The Chapel, Merton College, Oxford:
Merton College, Oxford, dates back to the 1260s when Walter de Merton, chancellor to Henry III and later to Edward I, first drew up statutes for an independent academic community and established endowments to support it. An important feature of de Merton’s foundation was that this college was to be self-governing and the endowments were directly vested in the Warden and Fellows.
Alumni and academics of Merton include five Nobel laureates, the writer JRR Tolkien, Merton Professor of English Language and Literature in 1945-1959, and Liz Truss, Prime Minister in September-October 2022.
Merton College Chapel has been a place of prayer and worship for over 700 years. Work on the church of Saint Mary and Saint John, now the Quire of Merton College Chapel, started in the late 1280s to replace the parish church of Saint John the Baptist which stood on the site now occupied by the north wing of Mob Quad. The Quire’s large size attests perhaps to thirteenth-century confidence in the growth of the college as well as the practical need to accommodate parishioners.
Of the seven pairs of windows in the side walls of the quire, 12 contain the original glass from this period, set in decorated tracery. The figured and grisaille glass was given to the chapel ca 1289-1296 by Henry Mansfield, fellow of the college. The heraldic glass and the Annunciation scene in the east window are also original and date from the late 13th century; much of the glass in the rest of the windows dates from the 15th century.
The 1300s saw considerable expansion of the chapel. By the end of the century, the crossing and south transept had been built, followed in 1425 by the north transept. This space was designated for the use of parishioners, accounting for the ability to enter the chapel from the street.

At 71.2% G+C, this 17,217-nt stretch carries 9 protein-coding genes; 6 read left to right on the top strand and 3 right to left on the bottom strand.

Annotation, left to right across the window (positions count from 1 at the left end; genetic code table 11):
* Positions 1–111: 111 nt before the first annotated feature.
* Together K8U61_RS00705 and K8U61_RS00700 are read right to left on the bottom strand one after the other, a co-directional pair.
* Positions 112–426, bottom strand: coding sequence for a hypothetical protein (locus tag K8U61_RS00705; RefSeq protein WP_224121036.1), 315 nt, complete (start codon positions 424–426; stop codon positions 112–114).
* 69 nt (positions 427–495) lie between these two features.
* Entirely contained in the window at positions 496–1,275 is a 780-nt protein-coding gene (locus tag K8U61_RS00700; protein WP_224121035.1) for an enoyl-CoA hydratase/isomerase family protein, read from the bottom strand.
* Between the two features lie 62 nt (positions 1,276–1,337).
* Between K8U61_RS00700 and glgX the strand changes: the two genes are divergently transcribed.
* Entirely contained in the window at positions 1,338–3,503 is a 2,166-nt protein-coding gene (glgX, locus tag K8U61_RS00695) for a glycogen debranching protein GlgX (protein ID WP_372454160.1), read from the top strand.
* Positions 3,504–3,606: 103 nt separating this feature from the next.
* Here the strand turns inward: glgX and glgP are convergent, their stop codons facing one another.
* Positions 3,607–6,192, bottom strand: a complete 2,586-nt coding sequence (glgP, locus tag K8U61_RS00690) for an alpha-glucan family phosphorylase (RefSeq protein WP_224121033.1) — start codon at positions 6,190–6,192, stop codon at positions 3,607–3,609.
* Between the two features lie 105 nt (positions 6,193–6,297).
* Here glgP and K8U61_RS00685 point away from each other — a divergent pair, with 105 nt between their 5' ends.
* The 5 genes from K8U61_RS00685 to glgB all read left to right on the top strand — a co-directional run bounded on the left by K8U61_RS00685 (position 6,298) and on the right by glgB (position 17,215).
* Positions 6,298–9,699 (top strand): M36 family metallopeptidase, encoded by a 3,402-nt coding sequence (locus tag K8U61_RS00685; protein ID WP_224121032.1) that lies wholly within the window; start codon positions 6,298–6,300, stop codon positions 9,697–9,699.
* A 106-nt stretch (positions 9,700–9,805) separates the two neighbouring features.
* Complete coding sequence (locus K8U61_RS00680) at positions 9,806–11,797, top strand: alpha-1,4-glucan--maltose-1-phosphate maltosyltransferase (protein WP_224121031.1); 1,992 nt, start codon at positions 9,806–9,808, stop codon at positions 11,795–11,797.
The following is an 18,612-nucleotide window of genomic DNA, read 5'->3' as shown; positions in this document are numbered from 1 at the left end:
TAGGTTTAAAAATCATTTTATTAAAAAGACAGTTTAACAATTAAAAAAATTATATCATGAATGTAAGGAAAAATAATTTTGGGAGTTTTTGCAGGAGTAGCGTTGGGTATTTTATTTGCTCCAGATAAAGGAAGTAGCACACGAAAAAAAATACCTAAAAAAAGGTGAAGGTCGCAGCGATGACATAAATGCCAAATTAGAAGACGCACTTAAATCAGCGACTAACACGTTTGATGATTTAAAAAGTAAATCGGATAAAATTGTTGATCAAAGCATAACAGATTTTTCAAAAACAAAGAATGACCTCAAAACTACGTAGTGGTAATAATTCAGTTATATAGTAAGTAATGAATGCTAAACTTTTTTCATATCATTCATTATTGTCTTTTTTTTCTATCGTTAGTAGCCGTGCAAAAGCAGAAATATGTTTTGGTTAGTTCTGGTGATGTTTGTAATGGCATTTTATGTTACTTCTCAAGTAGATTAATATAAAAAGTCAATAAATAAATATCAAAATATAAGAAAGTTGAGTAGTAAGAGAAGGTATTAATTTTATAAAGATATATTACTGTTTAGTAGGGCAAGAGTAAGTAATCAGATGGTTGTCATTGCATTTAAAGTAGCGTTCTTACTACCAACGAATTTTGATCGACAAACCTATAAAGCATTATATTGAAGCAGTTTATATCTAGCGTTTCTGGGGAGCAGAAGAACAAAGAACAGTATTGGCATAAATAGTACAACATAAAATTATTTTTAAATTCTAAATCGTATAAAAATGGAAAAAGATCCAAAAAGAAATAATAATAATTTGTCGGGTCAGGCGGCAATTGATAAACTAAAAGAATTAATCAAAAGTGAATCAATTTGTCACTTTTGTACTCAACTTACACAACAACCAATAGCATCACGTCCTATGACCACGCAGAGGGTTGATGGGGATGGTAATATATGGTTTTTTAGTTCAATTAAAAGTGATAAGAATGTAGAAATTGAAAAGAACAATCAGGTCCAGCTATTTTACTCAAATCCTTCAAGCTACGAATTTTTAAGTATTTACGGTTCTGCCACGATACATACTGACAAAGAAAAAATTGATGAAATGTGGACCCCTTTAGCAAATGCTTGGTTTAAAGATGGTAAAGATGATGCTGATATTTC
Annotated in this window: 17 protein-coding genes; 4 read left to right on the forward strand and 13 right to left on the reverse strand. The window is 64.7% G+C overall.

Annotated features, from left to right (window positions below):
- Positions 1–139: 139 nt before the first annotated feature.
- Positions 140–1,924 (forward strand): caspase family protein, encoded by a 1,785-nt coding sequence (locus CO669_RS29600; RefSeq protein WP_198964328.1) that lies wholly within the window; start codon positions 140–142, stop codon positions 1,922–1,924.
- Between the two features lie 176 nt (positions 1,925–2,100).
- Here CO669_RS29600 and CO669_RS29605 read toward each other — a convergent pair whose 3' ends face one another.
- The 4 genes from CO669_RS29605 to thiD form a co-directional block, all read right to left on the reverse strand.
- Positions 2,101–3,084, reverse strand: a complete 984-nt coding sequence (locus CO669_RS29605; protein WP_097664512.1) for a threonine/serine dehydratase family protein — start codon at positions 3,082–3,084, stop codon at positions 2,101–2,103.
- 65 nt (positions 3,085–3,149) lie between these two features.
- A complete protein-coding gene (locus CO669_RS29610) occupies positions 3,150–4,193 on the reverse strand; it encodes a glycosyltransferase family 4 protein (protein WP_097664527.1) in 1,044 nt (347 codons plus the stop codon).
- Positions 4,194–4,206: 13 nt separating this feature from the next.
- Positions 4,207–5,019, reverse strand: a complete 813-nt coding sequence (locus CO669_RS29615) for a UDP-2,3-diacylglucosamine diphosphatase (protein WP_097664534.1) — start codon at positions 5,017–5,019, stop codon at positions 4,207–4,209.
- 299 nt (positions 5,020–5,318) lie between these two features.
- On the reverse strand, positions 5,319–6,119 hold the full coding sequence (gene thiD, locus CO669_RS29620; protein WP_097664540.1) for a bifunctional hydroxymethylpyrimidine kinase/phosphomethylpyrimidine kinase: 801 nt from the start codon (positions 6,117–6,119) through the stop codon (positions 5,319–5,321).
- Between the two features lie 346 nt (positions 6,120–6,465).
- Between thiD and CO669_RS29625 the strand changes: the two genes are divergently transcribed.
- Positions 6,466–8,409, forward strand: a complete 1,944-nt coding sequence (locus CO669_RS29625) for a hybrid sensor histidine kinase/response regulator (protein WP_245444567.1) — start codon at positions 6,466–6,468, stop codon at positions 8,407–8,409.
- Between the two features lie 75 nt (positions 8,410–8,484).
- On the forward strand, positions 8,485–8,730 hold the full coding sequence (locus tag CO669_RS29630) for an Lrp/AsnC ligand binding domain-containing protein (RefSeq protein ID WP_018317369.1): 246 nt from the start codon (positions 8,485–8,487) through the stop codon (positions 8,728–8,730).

The chapel was never completed. The site originally intended for the nave was leased in 1517 to Bishop Foxe, the founder of neighbouring Corpus Christi College. The resulting T-shape became the model for many other Oxbridge college chapels. Despite the strain on college finances, the late mediaeval chapel was rich in ornamentation, including a gothic screen, fine sets of vestments and 24 copes.
The pre-Reformation lectern, a gift from John Martock in 1504, is one of the finest examples of the period, and continues to be used at chapel services.
The Reformation was deeply divisive in Merton. Under Edward VI, traditional worship in the chapel ceased, including masses and requiems for the souls of benefactors, and the statues and stained glass were removed. Under Marian I (1553-1558), the college was strongly Catholic, and later attempted to resist Protestant interference in Elizabeth’s reign. In a famous episode, the college stood siege against the officers of Archbishop Matthew Parker for three weeks.
During the English Civil War, Merton was the only Oxford college to side with Parliament. This was due to an earlier dispute between the Warden, Nathaniel Brent, and the Visitor of Merton and Archbishop of Canterbury, William Laud.
By the mid-17th century, however, the chapel was in need of refurbishment; the south transept roof collapsed in 1655, smashing many of the mediaeval monuments below. Sir Christopher Wren fitted up the interior with a new screen and stalls in the classical style in 1671.
The medieval The chapel bells were cast by Christopher Hodson in 1680. They are the oldest complete ring of eight by one founder in existence.